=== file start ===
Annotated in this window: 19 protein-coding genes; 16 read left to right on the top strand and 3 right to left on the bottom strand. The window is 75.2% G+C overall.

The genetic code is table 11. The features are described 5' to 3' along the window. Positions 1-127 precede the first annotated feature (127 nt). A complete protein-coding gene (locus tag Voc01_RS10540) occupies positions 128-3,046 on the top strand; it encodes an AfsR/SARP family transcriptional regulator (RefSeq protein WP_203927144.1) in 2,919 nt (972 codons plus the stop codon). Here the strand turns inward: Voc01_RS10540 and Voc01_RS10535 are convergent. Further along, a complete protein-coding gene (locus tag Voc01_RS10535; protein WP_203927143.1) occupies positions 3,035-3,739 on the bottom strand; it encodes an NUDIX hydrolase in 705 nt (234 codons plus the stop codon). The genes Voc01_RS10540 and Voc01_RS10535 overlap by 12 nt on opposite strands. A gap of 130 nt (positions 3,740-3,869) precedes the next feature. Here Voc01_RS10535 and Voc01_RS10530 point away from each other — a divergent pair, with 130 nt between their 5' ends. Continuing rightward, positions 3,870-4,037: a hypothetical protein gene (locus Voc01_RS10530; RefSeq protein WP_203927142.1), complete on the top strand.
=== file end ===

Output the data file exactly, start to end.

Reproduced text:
Annotated in this window: 19 protein-coding genes; 16 read left to right on the top strand and 3 right to left on the bottom strand. The window is 75.2% G+C overall.

The genetic code is table 11. The features are described 5' to 3' along the window. Positions 1-127 precede the first annotated feature (127 nt). A complete protein-coding gene (locus tag Voc01_RS10540) occupies positions 128-3,046 on the top strand; it encodes an AfsR/SARP family transcriptional regulator (RefSeq protein WP_203927144.1) in 2,919 nt (972 codons plus the stop codon). Here the strand turns inward: Voc01_RS10540 and Voc01_RS10535 are convergent. Further along, a complete protein-coding gene (locus tag Voc01_RS10535; protein WP_203927143.1) occupies positions 3,035-3,739 on the bottom strand; it encodes an NUDIX hydrolase in 705 nt (234 codons plus the stop codon). The genes Voc01_RS10540 and Voc01_RS10535 overlap by 12 nt on opposite strands. A gap of 130 nt (positions 3,740-3,869) precedes the next feature. Here Voc01_RS10535 and Voc01_RS10530 point away from each other — a divergent pair, with 130 nt between their 5' ends. Continuing rightward, positions 3,870-4,037: a hypothetical protein gene (locus Voc01_RS10530; RefSeq protein WP_203927142.1), complete on the top strand.